Top News

Crime Stoppers campaign in St. John's to continue amid backlash

NL Crime Stoppers says its poster campaign is “designed to reinforce the message that we all, as citizens, play a role in making our communities safer for everyone. By contacting Crime Stoppers with a tip, you are 100% anonymous.”
NL Crime Stoppers says its poster campaign is “designed to reinforce the message that we all, as citizens, play a role in making our communities safer for everyone. By contacting Crime Stoppers with a tip, you are 100% anonymous.” - Contributed
ST. JOHN'S, N.L. —

“The time was 8:22 pm. He was hanging around the stairwell wearing a jean jacket. He assaulted that woman.”

This quote, written in white lettering on a plain black poster and attributed to “anonymous,” was displayed on one of many posters around St. John’s describing various kinds of criminal activity.

The posters were put up on May 29 by Crime Stoppers of Newfoundland and Labrador, but there is nothing on the posters to indicate they were created by the organization.

According to an NL Crime Stoppers news release issued Tuesday, the campaign is “designed to reinforce the message that we all, as citizens, play a role in making our communities safer for everyone. By contacting Crime Stoppers with a tip, you are 100% anonymous.”

It has received backlash from residents and businesses, many of whom posted their concerns about the campaign on social media. Some critics of Project Anonymous said it gives tourists a negative view of the city, while others called it fearmongering.

Many of the posters have been torn down.

On Twitter, feminist activist Jenny Wright said the poster about a man assaulting a woman “can make survivors of sexual assault feel very unsafe and anxious in their own city.”

Other than the posters, the campaign also includes radio and online advertisements. Like the posters, it is not clear in the radio advertisements that Crime Stoppers is responsible for the message.

“We fully expected a reaction and dialogue surrounding the campaign, and we welcome all discussion surrounding how we can continue making our communities a safer place,” states the news release.

“Project Anonymous was never created as a commentary on the amount of crime in our communities, but rather to focus on what has been the backbone of Crime Stoppers in Newfoundland and Labrador since 1992 — anonymity.”

The release says the group is about to launch the second phase of the campaign, but no details were provided about what that will entail.

“This campaign is not about fear, nor is it an attempt to impact the citizens or business owners of this province, it is to create a conversation — to make us think,” states the release.

Council asked for ‘reversal’ of campaign

Information about the advertising campaign was originally included in the regular city council meeting agenda posted online in the days leading up to the May 27 meeting, but was removed sometime before the Monday meeting.

St. John’s Deputy Mayor Sheilagh O’Leary said council was provided with few details about the advertising campaign, and that it only came to council because it involved placing posters in a heritage area.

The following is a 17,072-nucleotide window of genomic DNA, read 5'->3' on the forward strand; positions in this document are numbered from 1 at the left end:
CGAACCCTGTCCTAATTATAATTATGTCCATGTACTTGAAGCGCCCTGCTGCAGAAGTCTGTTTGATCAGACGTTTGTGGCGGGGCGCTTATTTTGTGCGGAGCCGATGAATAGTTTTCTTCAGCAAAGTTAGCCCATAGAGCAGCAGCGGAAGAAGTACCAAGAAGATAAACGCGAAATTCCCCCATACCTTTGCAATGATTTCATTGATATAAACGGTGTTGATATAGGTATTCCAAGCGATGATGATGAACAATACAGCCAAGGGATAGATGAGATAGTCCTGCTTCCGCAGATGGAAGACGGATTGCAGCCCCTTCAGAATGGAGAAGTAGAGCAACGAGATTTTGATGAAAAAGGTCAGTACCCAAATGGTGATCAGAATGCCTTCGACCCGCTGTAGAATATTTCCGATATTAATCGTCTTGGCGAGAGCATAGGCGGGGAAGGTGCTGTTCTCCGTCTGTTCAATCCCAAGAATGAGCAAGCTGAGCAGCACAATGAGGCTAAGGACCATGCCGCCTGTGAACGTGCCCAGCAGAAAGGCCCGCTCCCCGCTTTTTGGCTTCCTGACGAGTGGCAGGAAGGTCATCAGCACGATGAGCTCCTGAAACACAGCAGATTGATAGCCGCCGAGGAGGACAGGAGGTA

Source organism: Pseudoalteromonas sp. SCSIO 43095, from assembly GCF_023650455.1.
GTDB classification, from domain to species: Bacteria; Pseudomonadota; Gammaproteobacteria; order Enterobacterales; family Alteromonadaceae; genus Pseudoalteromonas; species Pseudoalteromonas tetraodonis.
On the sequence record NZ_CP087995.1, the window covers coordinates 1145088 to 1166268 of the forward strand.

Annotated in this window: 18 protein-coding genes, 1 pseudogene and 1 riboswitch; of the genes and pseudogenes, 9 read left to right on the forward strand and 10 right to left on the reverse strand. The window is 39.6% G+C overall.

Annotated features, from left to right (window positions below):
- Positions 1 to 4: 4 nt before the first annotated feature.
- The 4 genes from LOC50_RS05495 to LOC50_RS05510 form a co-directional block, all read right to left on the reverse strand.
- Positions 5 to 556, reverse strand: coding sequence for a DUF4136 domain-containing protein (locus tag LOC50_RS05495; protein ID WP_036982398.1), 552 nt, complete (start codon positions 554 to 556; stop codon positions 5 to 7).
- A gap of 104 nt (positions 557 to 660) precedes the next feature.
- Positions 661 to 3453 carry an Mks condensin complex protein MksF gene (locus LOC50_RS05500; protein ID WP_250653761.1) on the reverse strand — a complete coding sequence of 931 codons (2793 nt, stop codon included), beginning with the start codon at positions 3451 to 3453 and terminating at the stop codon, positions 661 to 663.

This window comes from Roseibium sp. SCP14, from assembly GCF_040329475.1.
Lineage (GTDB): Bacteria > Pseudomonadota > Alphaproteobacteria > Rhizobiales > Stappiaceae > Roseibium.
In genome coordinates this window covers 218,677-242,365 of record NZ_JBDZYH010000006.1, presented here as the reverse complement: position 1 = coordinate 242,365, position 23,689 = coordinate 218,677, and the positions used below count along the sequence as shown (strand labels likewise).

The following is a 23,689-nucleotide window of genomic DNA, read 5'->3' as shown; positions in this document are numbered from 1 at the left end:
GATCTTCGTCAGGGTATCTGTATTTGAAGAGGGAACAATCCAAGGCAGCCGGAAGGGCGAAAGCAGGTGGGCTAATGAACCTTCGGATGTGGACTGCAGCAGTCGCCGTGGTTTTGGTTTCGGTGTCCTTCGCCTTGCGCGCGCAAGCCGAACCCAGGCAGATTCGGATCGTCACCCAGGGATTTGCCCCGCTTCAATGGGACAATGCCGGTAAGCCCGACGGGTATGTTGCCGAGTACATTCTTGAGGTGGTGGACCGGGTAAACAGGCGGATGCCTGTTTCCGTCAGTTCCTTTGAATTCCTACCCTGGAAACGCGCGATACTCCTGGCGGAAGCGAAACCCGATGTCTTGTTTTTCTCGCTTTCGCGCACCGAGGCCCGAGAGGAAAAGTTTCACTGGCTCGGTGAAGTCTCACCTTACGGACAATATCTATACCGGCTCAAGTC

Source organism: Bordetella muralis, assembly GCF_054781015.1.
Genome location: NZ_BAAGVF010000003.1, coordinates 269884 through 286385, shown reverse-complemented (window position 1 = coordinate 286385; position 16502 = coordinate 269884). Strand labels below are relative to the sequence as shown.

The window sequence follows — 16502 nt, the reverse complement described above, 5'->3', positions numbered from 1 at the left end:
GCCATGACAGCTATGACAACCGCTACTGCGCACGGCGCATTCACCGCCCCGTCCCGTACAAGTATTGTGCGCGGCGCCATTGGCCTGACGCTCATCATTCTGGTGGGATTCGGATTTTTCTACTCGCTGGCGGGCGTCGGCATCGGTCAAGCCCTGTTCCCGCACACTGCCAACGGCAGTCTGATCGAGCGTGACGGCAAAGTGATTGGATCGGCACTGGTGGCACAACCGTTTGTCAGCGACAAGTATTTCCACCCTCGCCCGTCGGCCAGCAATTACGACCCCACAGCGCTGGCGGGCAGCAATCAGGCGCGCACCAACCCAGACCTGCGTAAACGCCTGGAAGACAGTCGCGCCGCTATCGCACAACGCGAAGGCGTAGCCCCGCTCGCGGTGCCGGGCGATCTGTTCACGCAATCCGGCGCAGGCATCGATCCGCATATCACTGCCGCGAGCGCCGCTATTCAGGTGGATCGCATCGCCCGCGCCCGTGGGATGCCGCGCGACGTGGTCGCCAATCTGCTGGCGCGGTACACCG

St. John’s Deputy Mayor Sheilagh O’Leary said council was provided with few details about the advertising campaign, and that it only came to council because it involved placing posters in a heritage area.

O’Leary said the only reason it came before council was because heritage bylaws required it. She said the campaign was discussed during council’s special meeting rather than the regular public meeting because Crime Stoppers wanted it to be a surprise campaign.

Since the public backlash, O’Leary said, she and Mayor Danny Breen spoke with Crime Stoppers many times to see whether the campaign could be reversed, but Crime Stoppers is continuing the campaign until June 21.

O’Leary said the city does not control the messaging of an advertising campaign. She said individual businesses also approved displaying the posters on their property, and council does not have the right to tell private property owners what they can and cannot post.

“So, this campaign will continue in its state right now. How the public views it or deals with it, certainly, is up to them.”

O’Leary said she and Breen have requested a meeting with the Crime Stoppers of Newfoundland and Labrador board.

“We’ve been longtime partners for many years because we are all coming from the same angle that we want to see crime prevention – we want to make sure that we live in a safer city – but the methodology behind this campaign is certainly very questionable.”

O’Leary said had she known more about the messaging of the campaign, she would have rejected it when it came before council.

A sample advertisement was included in the original council agenda that was first posted online before a new agenda was uploaded with the campaign details removed.

However, O’Leary said council “saw very little of the messaging” and the methodology of the campaign was unknown to councillors.

NL Crime Stoppers said the organization will not give interviews about the campaign, and no further statements will be issued.

Twitter: @juanitamercer_


RELATED

Recent Stories